Seabrook came from a time when anthropology could still make for lurid and exciting reading. I’m impressed by his gift for description and his teasing narrative reveals. I’m proud to be a part of this writerly lineage, despite all the baggage that seems to come with it. It’s inspired me to try to capture more of my journeys in prose, from Bangladesh to the high Sierra. When I summit the highest peak in this country, I’ll think of Uncle William’s adventurous spirit and smile.

in limbo

I don’t have internet yet at my new apartment and won’t until February 2 (but hey, at least that’s in time to stream the new season of House of Cards). Limbo is not my favorite place to be, and this just hasn’t really been my week. Moving went fine, but my car’s stint in the shop has dragged out for days, and I’ve developed a mysterious sore throat with no other symptoms that I’m watching like a hawk. I’ve barely had time or energy to even think about the Muir Trail.

But things are coming together. I no longer think I’m actually sick, so regular walking has already resumed. Mostly I’m impressed with my ability to take all the chaos in stride. Transitions have always been big anxiety triggers for me, and right now nothing seems fixed in place. But somehow (aka medication and meditation), I’m able to keep my head above the fray and feel the big picture. Which is: I love my new place. My life is awesome. Even though my throat hurts and my sink is leaking and I miss my car and there are apparently only two urgent care centers that take my insurance within twenty miles, I’m happy. That bodes well for battling blisters, thunderstorms, mosquitoes and bears six months from now.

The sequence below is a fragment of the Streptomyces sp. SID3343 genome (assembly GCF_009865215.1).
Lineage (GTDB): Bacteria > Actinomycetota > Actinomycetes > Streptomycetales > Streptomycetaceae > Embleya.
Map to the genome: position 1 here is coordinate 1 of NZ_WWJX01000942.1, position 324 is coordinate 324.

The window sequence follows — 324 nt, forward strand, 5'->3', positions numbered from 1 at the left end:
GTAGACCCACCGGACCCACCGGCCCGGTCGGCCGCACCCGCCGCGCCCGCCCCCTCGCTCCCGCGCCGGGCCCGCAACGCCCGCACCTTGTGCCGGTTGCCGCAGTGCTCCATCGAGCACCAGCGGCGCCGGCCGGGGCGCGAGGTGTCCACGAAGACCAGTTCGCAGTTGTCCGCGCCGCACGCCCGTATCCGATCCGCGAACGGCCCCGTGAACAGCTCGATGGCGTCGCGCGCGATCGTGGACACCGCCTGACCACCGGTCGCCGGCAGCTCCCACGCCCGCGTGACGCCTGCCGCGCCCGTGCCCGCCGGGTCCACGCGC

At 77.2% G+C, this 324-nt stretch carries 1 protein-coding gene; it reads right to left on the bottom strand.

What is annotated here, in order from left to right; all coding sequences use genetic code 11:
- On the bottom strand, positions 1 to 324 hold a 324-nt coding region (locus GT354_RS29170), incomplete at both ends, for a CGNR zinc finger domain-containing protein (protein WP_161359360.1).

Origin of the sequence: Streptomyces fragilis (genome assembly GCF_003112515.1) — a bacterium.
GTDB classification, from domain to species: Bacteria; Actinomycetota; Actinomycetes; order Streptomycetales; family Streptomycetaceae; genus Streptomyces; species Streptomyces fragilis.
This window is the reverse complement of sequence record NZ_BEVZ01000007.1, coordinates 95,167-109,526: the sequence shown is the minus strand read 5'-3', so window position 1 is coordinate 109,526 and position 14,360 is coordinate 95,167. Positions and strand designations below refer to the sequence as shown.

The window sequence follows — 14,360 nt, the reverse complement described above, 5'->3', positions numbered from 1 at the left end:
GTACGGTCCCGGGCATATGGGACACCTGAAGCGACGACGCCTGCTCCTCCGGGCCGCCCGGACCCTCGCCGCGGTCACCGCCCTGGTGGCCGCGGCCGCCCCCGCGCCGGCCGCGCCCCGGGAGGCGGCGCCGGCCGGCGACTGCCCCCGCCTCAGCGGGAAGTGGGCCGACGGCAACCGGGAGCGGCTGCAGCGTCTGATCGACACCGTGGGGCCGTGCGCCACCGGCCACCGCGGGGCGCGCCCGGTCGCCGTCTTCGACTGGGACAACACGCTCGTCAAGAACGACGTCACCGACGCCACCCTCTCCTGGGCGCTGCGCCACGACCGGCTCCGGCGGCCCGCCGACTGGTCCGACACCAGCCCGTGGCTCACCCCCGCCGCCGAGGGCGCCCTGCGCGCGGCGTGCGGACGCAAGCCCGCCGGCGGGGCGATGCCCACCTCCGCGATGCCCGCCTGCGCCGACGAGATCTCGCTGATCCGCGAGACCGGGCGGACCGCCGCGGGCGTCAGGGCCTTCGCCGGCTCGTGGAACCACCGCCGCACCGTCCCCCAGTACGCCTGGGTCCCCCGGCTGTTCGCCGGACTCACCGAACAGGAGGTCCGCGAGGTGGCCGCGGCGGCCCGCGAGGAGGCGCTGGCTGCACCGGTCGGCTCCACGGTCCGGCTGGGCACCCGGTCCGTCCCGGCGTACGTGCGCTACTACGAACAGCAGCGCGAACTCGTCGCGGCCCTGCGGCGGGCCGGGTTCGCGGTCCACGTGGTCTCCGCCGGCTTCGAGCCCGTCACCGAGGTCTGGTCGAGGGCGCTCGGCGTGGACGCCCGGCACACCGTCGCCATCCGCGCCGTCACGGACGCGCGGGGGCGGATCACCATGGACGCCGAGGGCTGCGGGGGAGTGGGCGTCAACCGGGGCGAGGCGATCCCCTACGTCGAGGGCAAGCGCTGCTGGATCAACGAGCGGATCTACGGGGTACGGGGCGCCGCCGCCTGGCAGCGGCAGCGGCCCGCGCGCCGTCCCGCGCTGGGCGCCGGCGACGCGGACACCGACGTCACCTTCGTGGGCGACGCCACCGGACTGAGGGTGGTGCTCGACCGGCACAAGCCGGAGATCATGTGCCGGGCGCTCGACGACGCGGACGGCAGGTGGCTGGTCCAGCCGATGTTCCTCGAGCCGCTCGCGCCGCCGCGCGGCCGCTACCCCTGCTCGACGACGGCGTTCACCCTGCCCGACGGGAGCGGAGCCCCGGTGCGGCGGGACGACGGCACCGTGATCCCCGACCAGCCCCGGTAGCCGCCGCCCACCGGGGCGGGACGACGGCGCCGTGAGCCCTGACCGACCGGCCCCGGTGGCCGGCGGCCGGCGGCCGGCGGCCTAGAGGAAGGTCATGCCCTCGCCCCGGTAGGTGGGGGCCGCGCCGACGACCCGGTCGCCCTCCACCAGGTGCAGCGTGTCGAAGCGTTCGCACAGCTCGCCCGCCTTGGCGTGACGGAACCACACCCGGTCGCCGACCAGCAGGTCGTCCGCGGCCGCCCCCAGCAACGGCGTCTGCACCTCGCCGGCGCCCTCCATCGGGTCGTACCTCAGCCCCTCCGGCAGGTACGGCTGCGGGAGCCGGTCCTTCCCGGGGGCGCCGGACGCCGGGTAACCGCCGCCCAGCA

the joy of disappointment

I spent the afternoon walking around, but not, incidentally, training for the Muir Trail. I was hunting for apartments in Los Angeles, one of which I need to secure before the end of the month. Since my options are limited by a shoestring budget and an inconvenient cat, the most promising neighborhood on my radar is Koreatown. Highly pet friendly and chock full of studios with hardwood floors and cheeky checkerboard kitchens, it’s a bargain at its best. The downside is you may be more likely to find a cockroach than a parking space. But there are scads of affordable units in the quirky, New York style buildings. One of them has to be nice enough. Right?